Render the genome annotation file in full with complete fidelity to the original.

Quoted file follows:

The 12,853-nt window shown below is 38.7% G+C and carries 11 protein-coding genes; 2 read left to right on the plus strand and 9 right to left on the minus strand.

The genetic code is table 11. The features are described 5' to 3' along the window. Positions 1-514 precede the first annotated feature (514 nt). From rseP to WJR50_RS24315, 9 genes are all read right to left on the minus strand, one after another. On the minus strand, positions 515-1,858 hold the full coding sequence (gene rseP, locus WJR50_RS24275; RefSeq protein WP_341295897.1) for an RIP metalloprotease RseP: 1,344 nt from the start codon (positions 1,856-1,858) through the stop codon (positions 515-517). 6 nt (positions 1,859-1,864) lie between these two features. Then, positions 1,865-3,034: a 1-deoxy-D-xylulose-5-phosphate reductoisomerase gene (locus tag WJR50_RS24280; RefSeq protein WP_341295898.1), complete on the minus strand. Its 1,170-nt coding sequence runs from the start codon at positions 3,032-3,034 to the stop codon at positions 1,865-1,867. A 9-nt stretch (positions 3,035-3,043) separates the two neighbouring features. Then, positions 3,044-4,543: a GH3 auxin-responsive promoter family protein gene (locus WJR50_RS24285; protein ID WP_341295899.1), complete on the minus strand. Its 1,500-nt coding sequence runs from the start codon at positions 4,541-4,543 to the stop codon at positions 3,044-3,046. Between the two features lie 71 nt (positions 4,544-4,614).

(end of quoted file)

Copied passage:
The 12,853-nt window shown below is 38.7% G+C and carries 11 protein-coding genes; 2 read left to right on the plus strand and 9 right to left on the minus strand.

The genetic code is table 11. The features are described 5' to 3' along the window. Positions 1-514 precede the first annotated feature (514 nt). From rseP to WJR50_RS24315, 9 genes are all read right to left on the minus strand, one after another. On the minus strand, positions 515-1,858 hold the full coding sequence (gene rseP, locus WJR50_RS24275; RefSeq protein WP_341295897.1) for an RIP metalloprotease RseP: 1,344 nt from the start codon (positions 1,856-1,858) through the stop codon (positions 515-517). 6 nt (positions 1,859-1,864) lie between these two features. Then, positions 1,865-3,034: a 1-deoxy-D-xylulose-5-phosphate reductoisomerase gene (locus tag WJR50_RS24280; RefSeq protein WP_341295898.1), complete on the minus strand. Its 1,170-nt coding sequence runs from the start codon at positions 3,032-3,034 to the stop codon at positions 1,865-1,867. A 9-nt stretch (positions 3,035-3,043) separates the two neighbouring features. Then, positions 3,044-4,543: a GH3 auxin-responsive promoter family protein gene (locus WJR50_RS24285; protein ID WP_341295899.1), complete on the minus strand. Its 1,500-nt coding sequence runs from the start codon at positions 4,541-4,543 to the stop codon at positions 3,044-3,046. Between the two features lie 71 nt (positions 4,544-4,614).